Wednesday, May 31, 2017

inspiration (wedding): the Photographer


Few of the things purchased for weddings last beyond the big day. With this in mind, finding the right photographer to capture the day in photos we can keep and display for years was a critical part of our planning.  With our schedules and for the sake of our sanity, we figured out what we wanted upfront and didn’t spend a lot of time making the decision.  That being said, our decision was well thought out. A dozen emails, a meeting, and a phone call later we found “the one,” and I couldn’t be happier.  Here are some tips from what we learned in the process:


What To Do

Ask around.  Your friends and family may have some good suggestions. If you know people on Facebook who've been married in the last few years, it's likely that they're even tagged in their photographer's work. This will give you an idea of what their finished product looks like with people you know.

Use online directories.  Initially our search started on the Knot.  After exhausting myself with the options there, I stumbled across Wedding Wire, where I found a few more photographers we hadn’t seen before including our photographer.

Give the novice a try.  There are tons of new photographers and artists looking to expand their portfolio and build on their work.  While this wasn't the approach for us, we have some friends who went with a recent art school grad for their videographer.  There's so much talent out there, and it's easier than ever to find with the internet and social media.  Especially if you're working with a limited budget, this is another way you may be able to cut some costs.  What they lack in experience they may make up in passion and enthusiasm for the opportunity.

Do your research.  We only spoke with two photographers before making our final choice.  The first time, we met with the photographer in person.  While his portfolio showed a lot of what we were looking for, there were several inconsistencies between things he told us over email, his FAQs, and what he said in person.  When I confronted him on one of these things he actually said, “Most people don’t even read the FAQs.”  Needless to say, he didn’t get the job.  On the other hand, the second photographer had everything we were looking for and more. This time we scheduled a conference call with him, and not only was he consistent, but he addressed concerns we didn’t even know we should have.  If very specific things are mentioned in email, ask the same general questions over the phone or in person to see if you get a different response.  

Read the fine details.  Don’t be afraid to question or request clarification for anything in the fine details before you pay a large sum of nonrefundable money.

Take a shotgun approach.  Email potential photographers in batches.  It might seem like it would make the process more overwhelming, but it will help you better compare packages and policies.  Many of the photographers we found don’t list their full prices and fees on their website.  So it’s helpful to collect several at a time to compare. Some photographers also mentioned things that others hadn’t; this helped guide our questions to our favorites from the bunch.  If you contact photographers this way, do make sure you reply back to each one once you've made a decision. Whether or not you're using their business be considerate of their time, and don't leave anyone hanging.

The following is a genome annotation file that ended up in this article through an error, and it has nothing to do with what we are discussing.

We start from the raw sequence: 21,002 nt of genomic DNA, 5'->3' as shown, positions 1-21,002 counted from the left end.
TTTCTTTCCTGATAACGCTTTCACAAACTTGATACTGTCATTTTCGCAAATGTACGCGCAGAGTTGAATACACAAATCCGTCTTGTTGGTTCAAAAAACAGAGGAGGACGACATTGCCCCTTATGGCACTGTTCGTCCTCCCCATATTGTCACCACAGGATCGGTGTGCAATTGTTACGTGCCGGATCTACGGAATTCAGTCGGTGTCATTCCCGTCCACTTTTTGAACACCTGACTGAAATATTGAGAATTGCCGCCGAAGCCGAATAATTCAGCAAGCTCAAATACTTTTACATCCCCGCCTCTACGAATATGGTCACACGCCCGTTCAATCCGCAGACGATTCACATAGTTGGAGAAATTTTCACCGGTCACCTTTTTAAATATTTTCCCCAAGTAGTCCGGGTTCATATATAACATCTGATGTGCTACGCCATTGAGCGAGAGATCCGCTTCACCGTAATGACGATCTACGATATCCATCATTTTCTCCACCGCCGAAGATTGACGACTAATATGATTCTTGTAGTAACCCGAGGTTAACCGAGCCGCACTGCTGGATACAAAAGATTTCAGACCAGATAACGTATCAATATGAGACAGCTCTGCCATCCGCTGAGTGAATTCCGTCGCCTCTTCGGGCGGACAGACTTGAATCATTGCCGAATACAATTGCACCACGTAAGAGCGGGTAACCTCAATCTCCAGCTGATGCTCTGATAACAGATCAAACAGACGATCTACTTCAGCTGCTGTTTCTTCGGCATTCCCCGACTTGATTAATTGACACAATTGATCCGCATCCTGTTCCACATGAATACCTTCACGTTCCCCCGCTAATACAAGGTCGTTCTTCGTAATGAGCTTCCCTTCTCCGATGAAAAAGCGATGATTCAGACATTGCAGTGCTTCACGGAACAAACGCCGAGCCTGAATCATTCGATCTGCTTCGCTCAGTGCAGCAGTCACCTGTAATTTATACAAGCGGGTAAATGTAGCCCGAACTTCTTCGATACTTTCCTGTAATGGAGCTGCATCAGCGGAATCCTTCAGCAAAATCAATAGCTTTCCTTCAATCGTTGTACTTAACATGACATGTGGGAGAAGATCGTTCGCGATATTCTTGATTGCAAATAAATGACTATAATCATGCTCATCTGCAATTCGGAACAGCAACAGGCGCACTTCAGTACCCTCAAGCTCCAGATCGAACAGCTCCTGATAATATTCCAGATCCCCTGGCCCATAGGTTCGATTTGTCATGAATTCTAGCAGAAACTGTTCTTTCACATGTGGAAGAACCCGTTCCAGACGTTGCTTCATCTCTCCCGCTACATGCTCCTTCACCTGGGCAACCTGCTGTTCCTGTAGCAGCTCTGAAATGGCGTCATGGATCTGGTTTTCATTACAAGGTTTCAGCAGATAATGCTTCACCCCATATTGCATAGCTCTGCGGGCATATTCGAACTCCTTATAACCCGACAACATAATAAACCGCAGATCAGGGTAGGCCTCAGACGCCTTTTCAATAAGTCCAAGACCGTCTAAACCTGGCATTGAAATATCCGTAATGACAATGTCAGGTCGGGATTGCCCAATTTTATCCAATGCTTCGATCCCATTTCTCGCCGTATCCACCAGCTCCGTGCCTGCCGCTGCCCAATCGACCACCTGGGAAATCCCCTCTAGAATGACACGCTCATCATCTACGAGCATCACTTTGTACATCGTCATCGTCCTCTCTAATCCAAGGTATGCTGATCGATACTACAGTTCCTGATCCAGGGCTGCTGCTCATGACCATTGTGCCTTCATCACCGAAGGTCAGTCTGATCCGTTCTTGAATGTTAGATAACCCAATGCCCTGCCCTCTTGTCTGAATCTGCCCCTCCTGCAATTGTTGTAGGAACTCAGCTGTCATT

Stay organized.  If you didn’t already create a separate email for all wedding related correspondence, at least create a tag or folder to keep track of all the emails going back and forth.  Taking it a step further, if you’re using a Google account you can set up folders in Google Drive to keep track of all your contracts and receipts; I’ve even scanned a few paper receipts to keep everything together.  

What to Ask

Photo Rights.  We didn’t need absolute rights, but printing rights were nonnegotiable.  Most of the photographers we found offered this, but it varied.  Some provide a USB with high resolution files, others downloadable images from a private website, or a combination of the two, and another didn’t provide any at all.  We would have had to order every print or canvas directly from him within a finite time frame, literally leaving us access to nothing after that time.

Special offers.  Most offer packages and an occasional special offer, but don’t be afraid to ask if they don't.  Especially if you’re wedding is "off-season" like ours, use this to your advantage and seek out a package that works for you and the photographer.  

Recommendations.  Be sure to ask about videographers or other vendors (photo booth, lighting, DJs, etc.) your photographer has worked with in the past.  Whether it be a friend or just someone they’ve had a good experience with, it can help guide your search and save some time in other areas.


If you have any additional suggestions or tips from your experience, please share below.  It may be just the thing someone else is looking for! 
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